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Volume 19, Number 6
November/December 2003

Can Educators and Researchers Really Work Together to Improve Learning?

New report proposes a national plan for education R&D


When Pat Morgan, mathematics coordinator for Oklahoma's Moore Independent School District, considered changing the middle school algebra curriculum, she knew she needed hard evidence to show teachers that any new program would really make a difference. So Morgan conducted an experiment in which 224 students switched to the Carnegie Learning Corporation's Cognitive Tutor Algebra I, which Morgan knew had been favorably rated by the U.S. Department of Education, and 220 students continued to receive traditional algebra instruction with the standard district-issued textbook.

Knowing a little bit about research design, Morgan had all the participating algebra teachers teach both types of classes, thus controlling for any effects that teacher style or quality might have on student achievement. Using a standardized algebra post-test from the Educational Testing Service with both groups, Morgan found the Carnegie course to have significant benefits over the regular curriculum. Now she says all Algebra I classes in the Moore district, with the exception of honors sections (which were already succeeding under the original curriculum), study with Cognitive Tutor, and all algebra teachers in the district are enthusiastic supporters of the new program.

"It was particularly rewarding to find that some students were succeeding who had previously been deemed 'unable to handle algebra.' It was refreshing to find more students actually looking forward to coming to algebra class," Morgan says.

A thousand miles away, in the quintessential college town of Ann Arbor, University of Michigan researcher Annemarie Palincsar is trying to figure out how to provide teachers with professional development around Reciprocal Teaching (RT), a program she and Anne Brown developed in the 1980s to improve children's reading comprehension.

In RT, teachers model four comprehension-building strategies: generating questions, summarizing paragraph by paragraph, clarifying content that poses comprehension problems, and making predictions. Once students learn these strategies, they coach each other in their use. The ultimate goal is for students to internalize the strategies and to use them when they read on their own.

RT has shown promising results, especially for students who have adequate decoding skills but difficulty comprehending what they read. In one study of 4th- and 7th-grade students, for example, participating children significantly outperformed their peers on standardized reading comprehension post-tests and daily assessments. Research has also shown that the benefits of RT hold up over time, and that many children are able to transfer the text interpretation skills they learn in "RT dialogues" to their own reading.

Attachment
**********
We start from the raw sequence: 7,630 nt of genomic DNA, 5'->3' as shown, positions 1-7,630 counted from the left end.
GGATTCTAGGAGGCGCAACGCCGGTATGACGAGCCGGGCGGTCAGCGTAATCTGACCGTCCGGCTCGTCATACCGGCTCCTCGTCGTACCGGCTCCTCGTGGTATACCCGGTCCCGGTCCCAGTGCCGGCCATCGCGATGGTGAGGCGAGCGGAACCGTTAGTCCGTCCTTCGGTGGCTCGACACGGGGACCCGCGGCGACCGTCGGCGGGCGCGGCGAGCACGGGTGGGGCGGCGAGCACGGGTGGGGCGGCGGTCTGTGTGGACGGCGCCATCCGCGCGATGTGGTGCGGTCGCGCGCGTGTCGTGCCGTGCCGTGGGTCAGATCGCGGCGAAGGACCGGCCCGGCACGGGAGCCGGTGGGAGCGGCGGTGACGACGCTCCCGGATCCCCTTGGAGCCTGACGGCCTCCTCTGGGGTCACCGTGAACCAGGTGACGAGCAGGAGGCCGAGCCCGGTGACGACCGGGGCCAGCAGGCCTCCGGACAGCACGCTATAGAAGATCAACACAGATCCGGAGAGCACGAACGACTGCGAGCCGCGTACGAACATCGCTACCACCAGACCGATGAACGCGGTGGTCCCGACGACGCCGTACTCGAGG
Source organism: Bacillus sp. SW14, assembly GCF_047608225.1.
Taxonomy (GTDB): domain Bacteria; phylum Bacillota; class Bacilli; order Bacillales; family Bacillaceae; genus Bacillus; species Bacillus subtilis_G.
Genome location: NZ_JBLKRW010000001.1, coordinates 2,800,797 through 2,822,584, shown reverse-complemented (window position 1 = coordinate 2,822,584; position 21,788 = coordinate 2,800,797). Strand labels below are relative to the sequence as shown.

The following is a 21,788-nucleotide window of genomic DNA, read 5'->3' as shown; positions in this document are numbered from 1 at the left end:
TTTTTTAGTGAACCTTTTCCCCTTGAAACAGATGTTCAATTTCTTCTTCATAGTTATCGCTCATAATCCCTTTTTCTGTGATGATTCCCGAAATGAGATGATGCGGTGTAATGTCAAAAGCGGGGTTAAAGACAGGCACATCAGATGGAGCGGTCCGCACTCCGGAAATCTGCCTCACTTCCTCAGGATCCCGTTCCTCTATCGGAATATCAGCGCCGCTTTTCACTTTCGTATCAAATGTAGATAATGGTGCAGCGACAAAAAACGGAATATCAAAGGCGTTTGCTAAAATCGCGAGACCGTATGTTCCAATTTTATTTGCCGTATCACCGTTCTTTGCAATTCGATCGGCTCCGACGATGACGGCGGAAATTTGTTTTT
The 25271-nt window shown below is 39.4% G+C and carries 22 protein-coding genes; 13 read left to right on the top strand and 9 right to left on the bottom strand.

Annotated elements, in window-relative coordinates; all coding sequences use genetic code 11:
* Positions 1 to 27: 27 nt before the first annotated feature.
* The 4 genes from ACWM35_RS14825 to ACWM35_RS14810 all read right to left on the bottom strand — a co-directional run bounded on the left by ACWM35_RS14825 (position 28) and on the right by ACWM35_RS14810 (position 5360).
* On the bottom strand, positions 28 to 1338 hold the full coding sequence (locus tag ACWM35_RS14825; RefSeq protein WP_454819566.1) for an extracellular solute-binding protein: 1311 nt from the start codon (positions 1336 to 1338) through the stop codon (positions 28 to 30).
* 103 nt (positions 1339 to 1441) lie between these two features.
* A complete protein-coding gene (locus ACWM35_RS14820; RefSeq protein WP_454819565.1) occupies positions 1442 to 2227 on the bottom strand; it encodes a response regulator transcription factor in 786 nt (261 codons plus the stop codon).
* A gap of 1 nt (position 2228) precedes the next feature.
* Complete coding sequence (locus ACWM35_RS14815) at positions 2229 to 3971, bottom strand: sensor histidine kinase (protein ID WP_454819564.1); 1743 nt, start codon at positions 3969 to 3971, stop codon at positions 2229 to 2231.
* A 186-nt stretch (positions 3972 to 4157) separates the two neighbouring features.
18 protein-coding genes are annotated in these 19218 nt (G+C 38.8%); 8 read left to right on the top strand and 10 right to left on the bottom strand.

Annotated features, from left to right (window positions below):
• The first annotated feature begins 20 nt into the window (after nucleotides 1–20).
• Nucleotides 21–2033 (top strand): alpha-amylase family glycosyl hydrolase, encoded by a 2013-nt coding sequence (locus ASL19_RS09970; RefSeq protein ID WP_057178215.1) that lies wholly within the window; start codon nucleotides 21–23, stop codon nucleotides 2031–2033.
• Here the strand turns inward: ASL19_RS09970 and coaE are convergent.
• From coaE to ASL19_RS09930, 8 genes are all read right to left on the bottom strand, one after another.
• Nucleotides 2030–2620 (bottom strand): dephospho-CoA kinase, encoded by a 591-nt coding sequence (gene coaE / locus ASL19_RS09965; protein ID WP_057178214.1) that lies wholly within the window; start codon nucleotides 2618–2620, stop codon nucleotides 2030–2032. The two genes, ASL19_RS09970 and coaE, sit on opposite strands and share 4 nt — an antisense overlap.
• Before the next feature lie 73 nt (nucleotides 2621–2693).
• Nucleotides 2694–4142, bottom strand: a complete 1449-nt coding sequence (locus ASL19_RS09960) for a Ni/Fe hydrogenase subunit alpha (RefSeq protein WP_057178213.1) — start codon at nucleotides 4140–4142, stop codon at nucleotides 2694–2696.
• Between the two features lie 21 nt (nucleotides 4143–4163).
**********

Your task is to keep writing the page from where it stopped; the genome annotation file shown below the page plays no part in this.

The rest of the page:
Palincsar has written a facilitator's manual and produced a videotape that includes interviews with teachers and students who have successfully used RT. But, she says, because she has only been able to provide professional-development support to a fraction of the many teachers who have requested it, she has no way of knowing whether the versions of RT some schools are using are consistent with the original model. "Most of us [university researchers] get support to do the initial experimental work, but it's hard to get the funds to see that work through to practice on a large scale," Palincsar says.

What if the details of Morgan's study could be provided to educators beyond her district so they could build upon previous research knowledge in algebra instruction? What if the support existed for RT to be piloted in a range of schools and, if the initial findings bore out, it could become a widely used strategy for teaching reading to students with poor comprehension skills? What if funding were provided for large-scale professional-development experiences to share best practices like RT?

Linking Research and Practice

Such links between education research and school practice probably seem natural to outsiders—and utopian to anyone who has followed the disjointed relationship between research and practice over the years. Yet these are among the collaborations envisioned in an ambitious new proposal for a Strategic Education Research Partnership (SERP), published this fall in a report by a special committee of the National Research Council.

Developed by a diverse team consisting of teachers, administrators, researchers, foundation officers, business leaders, and others with an interest in improving K-12 education, the SERP plan calls for nothing less than a national "education research and development" network, the efforts of which would inform teaching and learning all over the country. Main structural elements of the SERP proposal include:

  • A central organization or headquarters, where directors would maintain program coherence; oversee "quality control" in education research; handle communication among educators, researchers, policymakers, and other constituencies; and work toward a variety of long-term research programs aimed at improving teaching and learning in U.S. schools. SERP would maintain a cumulative research knowledge base so that studies that probe various questions in education could build more systematically upon prior work, rather than being conducted in isolation.